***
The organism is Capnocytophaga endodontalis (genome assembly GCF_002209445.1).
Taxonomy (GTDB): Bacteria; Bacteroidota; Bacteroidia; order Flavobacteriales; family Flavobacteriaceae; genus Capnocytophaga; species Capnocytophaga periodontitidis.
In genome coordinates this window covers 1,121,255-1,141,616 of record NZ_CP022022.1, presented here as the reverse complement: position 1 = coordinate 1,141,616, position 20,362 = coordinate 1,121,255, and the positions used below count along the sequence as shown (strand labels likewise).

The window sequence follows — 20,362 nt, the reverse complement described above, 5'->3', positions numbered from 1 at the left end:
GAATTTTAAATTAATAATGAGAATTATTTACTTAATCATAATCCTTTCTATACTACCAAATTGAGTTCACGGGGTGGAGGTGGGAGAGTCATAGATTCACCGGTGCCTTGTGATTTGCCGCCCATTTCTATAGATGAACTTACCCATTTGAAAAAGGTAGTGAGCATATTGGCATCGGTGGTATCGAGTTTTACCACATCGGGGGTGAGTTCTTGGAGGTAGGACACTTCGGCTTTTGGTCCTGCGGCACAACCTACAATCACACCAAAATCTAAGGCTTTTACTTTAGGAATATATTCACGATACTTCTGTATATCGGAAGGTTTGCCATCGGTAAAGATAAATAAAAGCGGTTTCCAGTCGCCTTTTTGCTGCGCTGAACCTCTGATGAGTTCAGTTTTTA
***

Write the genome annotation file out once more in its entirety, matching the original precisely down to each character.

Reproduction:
The organism is Capnocytophaga endodontalis (genome assembly GCF_002209445.1).
Taxonomy (GTDB): Bacteria; Bacteroidota; Bacteroidia; order Flavobacteriales; family Flavobacteriaceae; genus Capnocytophaga; species Capnocytophaga periodontitidis.
In genome coordinates this window covers 1,121,255-1,141,616 of record NZ_CP022022.1, presented here as the reverse complement: position 1 = coordinate 1,141,616, position 20,362 = coordinate 1,121,255, and the positions used below count along the sequence as shown (strand labels likewise).

The window sequence follows — 20,362 nt, the reverse complement described above, 5'->3', positions numbered from 1 at the left end:
GAATTTTAAATTAATAATGAGAATTATTTACTTAATCATAATCCTTTCTATACTACCAAATTGAGTTCACGGGGTGGAGGTGGGAGAGTCATAGATTCACCGGTGCCTTGTGATTTGCCGCCCATTTCTATAGATGAACTTACCCATTTGAAAAAGGTAGTGAGCATATTGGCATCGGTGGTATCGAGTTTTACCACATCGGGGGTGAGTTCTTGGAGGTAGGACACTTCGGCTTTTGGTCCTGCGGCACAACCTACAATCACACCAAAATCTAAGGCTTTTACTTTAGGAATATATTCACGATACTTCTGTATATCGGAAGGTTTGCCATCGGTAAAGATAAATAAAAGCGGTTTCCAGTCGCCTTTTTGCTGCGCTGAACCTCTGATGAGTTCAGTTTTTA